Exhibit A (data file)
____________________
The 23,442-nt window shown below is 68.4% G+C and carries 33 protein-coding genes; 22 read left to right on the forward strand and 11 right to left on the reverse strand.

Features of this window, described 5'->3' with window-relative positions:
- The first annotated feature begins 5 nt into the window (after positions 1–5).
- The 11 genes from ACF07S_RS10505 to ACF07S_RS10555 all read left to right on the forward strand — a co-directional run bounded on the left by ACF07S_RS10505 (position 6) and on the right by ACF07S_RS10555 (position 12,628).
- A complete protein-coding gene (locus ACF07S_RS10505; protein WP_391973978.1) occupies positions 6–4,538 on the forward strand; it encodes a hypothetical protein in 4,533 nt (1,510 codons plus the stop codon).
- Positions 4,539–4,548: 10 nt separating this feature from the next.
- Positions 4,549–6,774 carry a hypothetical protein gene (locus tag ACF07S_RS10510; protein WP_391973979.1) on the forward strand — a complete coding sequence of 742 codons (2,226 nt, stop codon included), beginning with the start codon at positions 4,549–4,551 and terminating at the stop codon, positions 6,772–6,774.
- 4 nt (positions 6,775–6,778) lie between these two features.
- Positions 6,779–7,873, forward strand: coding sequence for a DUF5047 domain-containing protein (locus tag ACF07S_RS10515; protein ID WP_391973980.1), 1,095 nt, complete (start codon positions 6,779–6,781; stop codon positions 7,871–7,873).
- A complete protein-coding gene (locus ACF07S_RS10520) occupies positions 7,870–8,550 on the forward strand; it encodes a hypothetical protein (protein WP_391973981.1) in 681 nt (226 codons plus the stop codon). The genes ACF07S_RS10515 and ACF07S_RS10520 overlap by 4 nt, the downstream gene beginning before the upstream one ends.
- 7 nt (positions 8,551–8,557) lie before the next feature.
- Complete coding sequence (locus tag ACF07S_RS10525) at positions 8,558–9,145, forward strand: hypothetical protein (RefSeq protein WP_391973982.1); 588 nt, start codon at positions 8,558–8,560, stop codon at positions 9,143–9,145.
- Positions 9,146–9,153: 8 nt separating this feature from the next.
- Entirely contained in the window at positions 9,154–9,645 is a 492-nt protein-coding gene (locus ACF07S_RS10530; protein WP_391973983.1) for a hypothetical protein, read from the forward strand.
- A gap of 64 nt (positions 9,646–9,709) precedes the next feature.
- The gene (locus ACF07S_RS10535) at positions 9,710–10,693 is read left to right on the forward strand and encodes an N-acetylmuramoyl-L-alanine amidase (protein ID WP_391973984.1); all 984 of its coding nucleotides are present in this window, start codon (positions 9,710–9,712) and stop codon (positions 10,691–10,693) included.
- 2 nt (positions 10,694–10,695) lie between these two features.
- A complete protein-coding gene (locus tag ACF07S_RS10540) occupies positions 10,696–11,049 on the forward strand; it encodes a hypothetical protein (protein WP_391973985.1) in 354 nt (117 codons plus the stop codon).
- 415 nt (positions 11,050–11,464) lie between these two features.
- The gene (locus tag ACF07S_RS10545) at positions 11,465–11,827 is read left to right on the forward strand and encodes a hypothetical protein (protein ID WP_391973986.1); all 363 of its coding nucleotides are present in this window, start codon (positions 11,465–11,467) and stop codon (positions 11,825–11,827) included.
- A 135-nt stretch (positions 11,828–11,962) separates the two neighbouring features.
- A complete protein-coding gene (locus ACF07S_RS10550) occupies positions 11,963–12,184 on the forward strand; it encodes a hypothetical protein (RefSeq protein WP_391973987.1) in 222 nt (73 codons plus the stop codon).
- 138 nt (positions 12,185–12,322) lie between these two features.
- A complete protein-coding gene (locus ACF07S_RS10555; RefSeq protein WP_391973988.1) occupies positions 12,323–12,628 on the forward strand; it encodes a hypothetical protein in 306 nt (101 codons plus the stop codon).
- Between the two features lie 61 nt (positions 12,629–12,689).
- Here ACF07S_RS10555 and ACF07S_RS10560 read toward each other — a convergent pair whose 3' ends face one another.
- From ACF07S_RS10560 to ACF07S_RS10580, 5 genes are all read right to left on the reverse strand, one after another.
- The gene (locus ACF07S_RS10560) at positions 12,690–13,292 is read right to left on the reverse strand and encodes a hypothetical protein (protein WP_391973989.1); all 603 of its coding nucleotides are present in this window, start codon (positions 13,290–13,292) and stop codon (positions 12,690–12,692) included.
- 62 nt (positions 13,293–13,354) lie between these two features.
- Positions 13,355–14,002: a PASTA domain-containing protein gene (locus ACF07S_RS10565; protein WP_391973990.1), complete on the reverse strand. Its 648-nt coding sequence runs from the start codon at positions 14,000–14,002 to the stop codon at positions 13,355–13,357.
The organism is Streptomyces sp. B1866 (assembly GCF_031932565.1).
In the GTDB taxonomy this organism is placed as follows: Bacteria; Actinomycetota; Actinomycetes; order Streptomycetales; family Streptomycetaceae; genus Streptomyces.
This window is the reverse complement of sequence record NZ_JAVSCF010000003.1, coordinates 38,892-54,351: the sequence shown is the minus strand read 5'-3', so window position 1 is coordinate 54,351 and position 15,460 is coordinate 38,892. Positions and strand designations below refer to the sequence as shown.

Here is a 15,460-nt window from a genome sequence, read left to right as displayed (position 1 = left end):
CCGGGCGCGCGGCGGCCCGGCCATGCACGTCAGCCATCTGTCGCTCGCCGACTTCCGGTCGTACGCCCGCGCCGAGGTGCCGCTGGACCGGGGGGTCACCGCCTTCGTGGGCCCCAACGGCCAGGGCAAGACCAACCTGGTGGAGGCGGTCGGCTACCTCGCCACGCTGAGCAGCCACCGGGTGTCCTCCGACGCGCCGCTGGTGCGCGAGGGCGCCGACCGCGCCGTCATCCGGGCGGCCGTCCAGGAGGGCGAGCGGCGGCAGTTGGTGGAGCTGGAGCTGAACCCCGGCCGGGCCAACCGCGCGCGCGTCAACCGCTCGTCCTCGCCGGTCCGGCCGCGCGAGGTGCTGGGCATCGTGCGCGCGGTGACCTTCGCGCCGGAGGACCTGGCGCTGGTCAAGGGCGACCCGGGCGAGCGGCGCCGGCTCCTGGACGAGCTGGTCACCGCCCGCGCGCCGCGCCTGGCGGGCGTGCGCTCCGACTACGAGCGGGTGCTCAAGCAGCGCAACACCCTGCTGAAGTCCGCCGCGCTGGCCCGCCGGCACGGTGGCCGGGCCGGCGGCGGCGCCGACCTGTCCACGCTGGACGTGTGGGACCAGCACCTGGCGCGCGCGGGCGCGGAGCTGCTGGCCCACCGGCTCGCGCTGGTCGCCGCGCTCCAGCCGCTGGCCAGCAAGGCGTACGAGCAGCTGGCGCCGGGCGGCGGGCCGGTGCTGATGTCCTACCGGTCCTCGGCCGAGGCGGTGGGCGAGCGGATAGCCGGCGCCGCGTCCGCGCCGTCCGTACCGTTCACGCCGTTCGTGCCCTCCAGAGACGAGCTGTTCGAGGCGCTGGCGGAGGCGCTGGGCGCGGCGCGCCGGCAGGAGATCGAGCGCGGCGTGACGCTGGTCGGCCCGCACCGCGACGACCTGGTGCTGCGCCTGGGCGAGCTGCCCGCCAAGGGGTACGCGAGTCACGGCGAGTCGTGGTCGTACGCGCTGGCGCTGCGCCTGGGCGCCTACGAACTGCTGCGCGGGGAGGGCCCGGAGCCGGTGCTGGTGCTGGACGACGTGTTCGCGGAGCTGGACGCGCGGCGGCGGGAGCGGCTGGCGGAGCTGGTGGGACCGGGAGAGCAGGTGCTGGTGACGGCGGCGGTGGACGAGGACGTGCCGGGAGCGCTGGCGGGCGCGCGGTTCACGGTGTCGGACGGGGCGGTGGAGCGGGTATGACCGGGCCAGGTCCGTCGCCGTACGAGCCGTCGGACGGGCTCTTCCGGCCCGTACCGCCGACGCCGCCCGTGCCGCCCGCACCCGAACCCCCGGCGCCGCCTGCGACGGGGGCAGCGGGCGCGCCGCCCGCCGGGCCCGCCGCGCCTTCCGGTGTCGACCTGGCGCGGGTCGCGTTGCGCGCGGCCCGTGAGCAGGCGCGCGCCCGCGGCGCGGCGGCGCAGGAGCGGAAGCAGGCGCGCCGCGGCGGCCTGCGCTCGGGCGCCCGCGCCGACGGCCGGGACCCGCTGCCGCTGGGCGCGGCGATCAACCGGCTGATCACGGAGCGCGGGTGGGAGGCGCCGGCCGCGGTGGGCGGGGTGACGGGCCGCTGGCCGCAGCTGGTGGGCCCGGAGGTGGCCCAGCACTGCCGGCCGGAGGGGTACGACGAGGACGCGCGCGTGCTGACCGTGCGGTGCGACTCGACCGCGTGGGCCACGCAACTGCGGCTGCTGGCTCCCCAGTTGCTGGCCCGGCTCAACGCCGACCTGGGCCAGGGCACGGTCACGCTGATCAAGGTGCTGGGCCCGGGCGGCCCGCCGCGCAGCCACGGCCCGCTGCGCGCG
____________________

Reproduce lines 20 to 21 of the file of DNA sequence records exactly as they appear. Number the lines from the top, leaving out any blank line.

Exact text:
- The gene (locus tag ACF07S_RS10545) at positions 11,465–11,827 is read left to right on the forward strand and encodes a hypothetical protein (protein ID WP_391973986.1); all 363 of its coding nucleotides are present in this window, start codon (positions 11,465–11,467) and stop codon (positions 11,825–11,827) included.
- A 135-nt stretch (positions 11,828–11,962) separates the two neighbouring features.